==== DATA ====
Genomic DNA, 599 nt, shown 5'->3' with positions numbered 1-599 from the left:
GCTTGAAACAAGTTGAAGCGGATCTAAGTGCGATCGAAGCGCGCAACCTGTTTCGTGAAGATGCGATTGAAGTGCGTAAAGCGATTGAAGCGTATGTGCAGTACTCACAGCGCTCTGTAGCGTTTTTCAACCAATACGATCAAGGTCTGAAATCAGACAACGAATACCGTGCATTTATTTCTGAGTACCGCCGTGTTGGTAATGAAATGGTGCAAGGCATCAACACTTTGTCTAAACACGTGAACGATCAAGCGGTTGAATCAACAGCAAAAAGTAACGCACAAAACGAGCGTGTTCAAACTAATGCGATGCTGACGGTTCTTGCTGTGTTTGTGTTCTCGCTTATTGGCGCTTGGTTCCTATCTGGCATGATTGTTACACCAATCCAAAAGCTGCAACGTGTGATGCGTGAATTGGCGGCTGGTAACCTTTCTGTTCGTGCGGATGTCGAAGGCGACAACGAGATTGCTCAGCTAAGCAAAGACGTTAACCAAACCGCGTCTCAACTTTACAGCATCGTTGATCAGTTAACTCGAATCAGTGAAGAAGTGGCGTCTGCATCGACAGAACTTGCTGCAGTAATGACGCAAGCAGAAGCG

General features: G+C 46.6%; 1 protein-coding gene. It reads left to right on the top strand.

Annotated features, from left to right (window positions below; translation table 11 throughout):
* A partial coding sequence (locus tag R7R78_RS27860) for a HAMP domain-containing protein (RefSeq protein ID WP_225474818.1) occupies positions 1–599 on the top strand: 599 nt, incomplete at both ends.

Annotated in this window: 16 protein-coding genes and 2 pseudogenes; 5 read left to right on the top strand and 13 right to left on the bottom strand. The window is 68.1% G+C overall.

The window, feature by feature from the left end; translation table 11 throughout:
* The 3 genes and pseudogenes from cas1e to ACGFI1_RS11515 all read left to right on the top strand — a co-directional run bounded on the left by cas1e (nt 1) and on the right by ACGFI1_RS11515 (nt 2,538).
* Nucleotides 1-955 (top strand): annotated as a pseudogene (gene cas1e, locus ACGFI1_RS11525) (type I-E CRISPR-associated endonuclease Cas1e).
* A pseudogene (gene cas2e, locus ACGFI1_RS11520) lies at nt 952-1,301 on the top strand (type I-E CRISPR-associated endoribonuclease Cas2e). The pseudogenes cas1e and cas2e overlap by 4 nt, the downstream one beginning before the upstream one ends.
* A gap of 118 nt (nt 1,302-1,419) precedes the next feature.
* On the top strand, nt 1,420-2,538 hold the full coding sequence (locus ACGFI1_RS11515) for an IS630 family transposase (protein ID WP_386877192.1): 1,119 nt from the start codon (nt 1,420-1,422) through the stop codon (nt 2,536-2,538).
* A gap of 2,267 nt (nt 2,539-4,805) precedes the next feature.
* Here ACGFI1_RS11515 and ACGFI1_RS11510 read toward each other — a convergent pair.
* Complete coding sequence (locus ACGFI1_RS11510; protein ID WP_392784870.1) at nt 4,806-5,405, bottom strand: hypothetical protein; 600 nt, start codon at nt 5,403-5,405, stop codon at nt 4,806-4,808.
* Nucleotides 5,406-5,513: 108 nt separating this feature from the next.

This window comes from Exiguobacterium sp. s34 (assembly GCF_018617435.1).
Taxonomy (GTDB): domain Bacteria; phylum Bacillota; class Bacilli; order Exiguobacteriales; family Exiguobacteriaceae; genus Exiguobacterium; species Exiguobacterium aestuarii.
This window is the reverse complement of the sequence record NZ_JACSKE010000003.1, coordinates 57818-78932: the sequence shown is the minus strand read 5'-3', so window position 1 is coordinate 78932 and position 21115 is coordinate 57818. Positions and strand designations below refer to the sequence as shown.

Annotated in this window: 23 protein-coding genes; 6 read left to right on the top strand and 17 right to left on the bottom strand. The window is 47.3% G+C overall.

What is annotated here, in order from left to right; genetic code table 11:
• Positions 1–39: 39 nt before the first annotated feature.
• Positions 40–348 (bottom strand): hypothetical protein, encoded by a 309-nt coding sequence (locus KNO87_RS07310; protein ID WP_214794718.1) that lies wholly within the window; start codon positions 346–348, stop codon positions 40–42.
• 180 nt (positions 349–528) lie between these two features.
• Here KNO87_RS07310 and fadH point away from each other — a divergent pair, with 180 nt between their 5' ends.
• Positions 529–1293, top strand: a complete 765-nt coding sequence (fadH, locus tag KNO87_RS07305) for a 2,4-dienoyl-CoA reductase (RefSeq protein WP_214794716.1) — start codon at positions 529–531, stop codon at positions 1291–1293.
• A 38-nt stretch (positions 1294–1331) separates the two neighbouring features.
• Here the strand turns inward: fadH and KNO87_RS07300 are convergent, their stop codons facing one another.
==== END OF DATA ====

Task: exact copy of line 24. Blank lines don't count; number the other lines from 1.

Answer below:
• 180 nt (positions 349–528) lie between these two features.